Exotic hardwoods: Exotic hardwoods are a great value because of the scarcity of the wood types in demand. Exotic wood comes from continents like South America and Africa, and the species of wood used include: Brazilian TigerwoodBloodwood and Cumaru.

Natural Stone Flooring

Natural stone flooring is an option that oozes beauty and adds class to your home. However, stone flooring is one of the most costly options on the market today due to the processes involved with quarrying and transporting the stones. Before you install natural stone flooring, it is important to remember that the harder and denser the stone, the more costly the floor will be per square foot. Also remember that the features of the stone tile influence a homeowner's buying decision. Such features include the color, rarity and, most importantly, the kind of stone used. With a dizzying world of options to choose from, you may want to start with some samples of natural stone flooring such as cobbled stone, Jerusalem stone marble and granite.

Luxury Vinyl Tile 

Luxury Vinyl Tile (LVT) is one of the most popular options for many homeowners who want to have a taste of luxury but remain within the realm of affordability. LVT is durable and injects a feeling of affluence with its natural wood or stone look. It is resistant to dents, chips, moisture damage and heat. Luxury Vinyl Tile flooring is perfect for those who want high-end flooring at a guilt-free price.

Mosaic/Designer Ceramic Floor Tiles

Bring a touch of style and luxury into your home with mosaic floor tiles. This type of flooring comes in a wide range of options to choose from such as Italian tiles, antique reclaimed tiles, pebble mosaics, custom mosaics, glass tiles and handmade tiles.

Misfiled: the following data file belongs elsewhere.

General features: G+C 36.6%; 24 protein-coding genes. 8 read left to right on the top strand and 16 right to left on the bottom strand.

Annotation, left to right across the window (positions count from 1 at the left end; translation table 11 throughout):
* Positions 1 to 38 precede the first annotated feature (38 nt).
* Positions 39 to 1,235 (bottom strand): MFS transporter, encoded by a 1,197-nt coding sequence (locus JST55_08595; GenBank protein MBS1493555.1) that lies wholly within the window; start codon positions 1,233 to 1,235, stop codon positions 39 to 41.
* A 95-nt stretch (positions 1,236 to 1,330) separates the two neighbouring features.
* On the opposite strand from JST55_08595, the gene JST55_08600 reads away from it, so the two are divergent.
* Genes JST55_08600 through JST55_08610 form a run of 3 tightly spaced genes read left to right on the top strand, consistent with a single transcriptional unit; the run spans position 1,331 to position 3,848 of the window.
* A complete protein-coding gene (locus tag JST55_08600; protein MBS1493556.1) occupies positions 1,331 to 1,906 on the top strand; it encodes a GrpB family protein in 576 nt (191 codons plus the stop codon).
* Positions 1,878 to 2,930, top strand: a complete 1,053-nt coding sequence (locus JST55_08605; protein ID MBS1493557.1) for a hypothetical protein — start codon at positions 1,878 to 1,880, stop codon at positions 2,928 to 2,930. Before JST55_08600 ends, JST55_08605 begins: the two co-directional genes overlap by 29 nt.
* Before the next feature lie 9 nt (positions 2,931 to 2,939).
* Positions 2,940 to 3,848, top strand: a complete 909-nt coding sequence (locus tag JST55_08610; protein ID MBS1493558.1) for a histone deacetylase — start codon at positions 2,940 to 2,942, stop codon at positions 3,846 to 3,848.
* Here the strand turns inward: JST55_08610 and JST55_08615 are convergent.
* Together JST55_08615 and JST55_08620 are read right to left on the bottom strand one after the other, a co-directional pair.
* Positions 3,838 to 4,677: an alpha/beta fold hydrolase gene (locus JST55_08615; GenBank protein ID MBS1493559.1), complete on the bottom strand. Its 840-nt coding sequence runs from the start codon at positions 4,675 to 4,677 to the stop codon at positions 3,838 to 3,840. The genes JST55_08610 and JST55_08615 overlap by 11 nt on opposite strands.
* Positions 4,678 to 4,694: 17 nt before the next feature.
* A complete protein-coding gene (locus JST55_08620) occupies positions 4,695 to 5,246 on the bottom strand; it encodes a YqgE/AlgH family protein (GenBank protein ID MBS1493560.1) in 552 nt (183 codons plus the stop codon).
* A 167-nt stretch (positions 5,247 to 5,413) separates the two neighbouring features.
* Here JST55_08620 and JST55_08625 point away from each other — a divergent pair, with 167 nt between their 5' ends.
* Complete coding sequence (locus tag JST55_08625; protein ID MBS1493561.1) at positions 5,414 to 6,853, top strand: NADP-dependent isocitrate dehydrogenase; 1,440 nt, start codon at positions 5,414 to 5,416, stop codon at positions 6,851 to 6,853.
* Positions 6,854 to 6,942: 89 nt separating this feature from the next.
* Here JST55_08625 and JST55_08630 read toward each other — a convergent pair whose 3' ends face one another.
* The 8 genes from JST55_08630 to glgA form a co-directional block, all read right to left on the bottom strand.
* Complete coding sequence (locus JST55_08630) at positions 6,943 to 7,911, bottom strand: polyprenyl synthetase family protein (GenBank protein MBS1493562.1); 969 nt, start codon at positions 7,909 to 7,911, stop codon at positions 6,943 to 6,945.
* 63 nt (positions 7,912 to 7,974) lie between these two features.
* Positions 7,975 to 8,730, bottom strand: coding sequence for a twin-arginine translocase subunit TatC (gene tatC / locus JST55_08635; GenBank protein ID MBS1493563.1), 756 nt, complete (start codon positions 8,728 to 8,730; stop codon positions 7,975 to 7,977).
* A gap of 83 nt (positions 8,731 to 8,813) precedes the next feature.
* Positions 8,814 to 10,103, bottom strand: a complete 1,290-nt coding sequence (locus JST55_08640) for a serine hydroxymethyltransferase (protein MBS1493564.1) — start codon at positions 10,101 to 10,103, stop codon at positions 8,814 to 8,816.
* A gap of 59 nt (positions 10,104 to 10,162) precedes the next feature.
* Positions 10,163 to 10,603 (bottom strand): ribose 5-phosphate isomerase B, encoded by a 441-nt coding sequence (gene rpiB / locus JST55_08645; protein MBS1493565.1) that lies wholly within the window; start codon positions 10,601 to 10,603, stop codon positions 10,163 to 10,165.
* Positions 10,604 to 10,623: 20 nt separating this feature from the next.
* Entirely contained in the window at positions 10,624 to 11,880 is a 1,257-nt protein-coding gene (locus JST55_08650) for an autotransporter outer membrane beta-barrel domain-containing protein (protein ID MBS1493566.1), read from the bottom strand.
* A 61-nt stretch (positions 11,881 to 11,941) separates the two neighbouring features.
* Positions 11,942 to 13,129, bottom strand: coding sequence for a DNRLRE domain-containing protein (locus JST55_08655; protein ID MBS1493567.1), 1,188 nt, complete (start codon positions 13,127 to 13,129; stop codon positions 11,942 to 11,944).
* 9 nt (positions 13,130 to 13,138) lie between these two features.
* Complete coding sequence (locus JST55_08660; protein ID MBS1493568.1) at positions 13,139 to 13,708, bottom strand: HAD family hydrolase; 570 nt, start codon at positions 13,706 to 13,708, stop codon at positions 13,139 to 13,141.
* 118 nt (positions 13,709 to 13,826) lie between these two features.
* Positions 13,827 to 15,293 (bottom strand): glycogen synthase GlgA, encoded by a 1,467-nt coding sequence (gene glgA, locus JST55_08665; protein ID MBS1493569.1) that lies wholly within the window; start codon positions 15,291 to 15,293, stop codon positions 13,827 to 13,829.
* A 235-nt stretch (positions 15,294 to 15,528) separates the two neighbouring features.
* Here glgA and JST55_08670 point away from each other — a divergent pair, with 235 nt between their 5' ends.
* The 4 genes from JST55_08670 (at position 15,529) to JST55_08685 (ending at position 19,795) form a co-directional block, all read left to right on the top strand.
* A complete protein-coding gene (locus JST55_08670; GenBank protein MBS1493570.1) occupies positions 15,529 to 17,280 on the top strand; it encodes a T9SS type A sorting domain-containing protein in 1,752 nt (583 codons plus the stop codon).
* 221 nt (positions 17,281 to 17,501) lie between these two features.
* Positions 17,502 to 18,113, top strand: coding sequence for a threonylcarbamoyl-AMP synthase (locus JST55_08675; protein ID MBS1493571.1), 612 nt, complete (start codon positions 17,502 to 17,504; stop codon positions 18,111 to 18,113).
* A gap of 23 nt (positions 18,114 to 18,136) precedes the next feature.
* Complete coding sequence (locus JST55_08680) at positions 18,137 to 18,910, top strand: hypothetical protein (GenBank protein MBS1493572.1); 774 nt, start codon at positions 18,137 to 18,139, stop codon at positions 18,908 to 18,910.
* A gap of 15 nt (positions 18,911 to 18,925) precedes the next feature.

Visit your professional flooring store and consult with a designer on some of the best flooring options to consider for your home and office space. If you plan to sell, check with your real estate agent to see what's going for top dollar in your current market.



 Photo by U.U. via Pixabay

Floating shelves offer your space a more streamlined look. Your walls seem less cluttered, which allows your focus pieces to take center stage.

Because floating shelves require less space than traditional shelves, you can put them anywhere all while maintaining your floor space below. They can be any length you choose -- within reason. You can even work around more permanent features like a fireplace, doorway, outlet or window.

You'll be surprised just how easy and affordable it is to install floating shelves and home much they'll delight guests and prospective homebuyers alike. You'd expect something this elegant to require specialized tools and a lot of engineering knowledge to avoid collapse. But follow these simple steps and you'll be enjoying your own in no time.

What you'll need

  • Floating shelf brackets
  • 20mm paddle drill bit 
  • Electric drill - *Pro Tip* Borrow. Don't buy unless you do projects like this frequently. 
  • Stain, poly & brushes
  • Palm sander
  • Your hardwood of choice - Poplar, oak, maple, walnut or cherry works great.

How to create floating shelves

Here's your step-by-step guide.

Measure your space

Determine how large to make your shelves. To achieve a floating effect, avoid stopping them right at the edge of other features. Give it some space. 

*Pro tip* - Mom & Pop hardware and lumber stores will often cut the wood for you, so you don't have to worry about getting a saw. 

Drill holes for brackets

Each bracket has two 6-inch steel rods. Measure the halfway point between them and mark the wood where it will be against the wall. Drill a 1" wide hole into each shelf edge, 7" deep.

Sand & stain

It's time to sand and stain. This process is very straight forward. But do this outside because sawdust will fly everywhere. Sanding not only smooths any rough spots. It also helps the shelves hold a more even stain for a flawless finish. 

*Pro tip* Test your stain on an extra piece of the same wood. Stains can be unpredictable depending on the hue of the wood, how it absorbs the dye, etc. You may need to mix two stains to achieve the desired darkness and color.

Find the studs & install brackets

Install brackets directly into the studs, spaced apart to align with the holes that you drilled into your shelves so that the brackets slid easily into those holes.

Arrange your shelves

Place your shelves over the wall brackets. Because of their design, floating shelves can hold significant weight. But that defeats the purpose. Less is more on a floating shelf. So plan and arrange pieces that accentuate each other.

That's how to build a floating shelf. Follow our blog for more helpful home maintenance and design tips.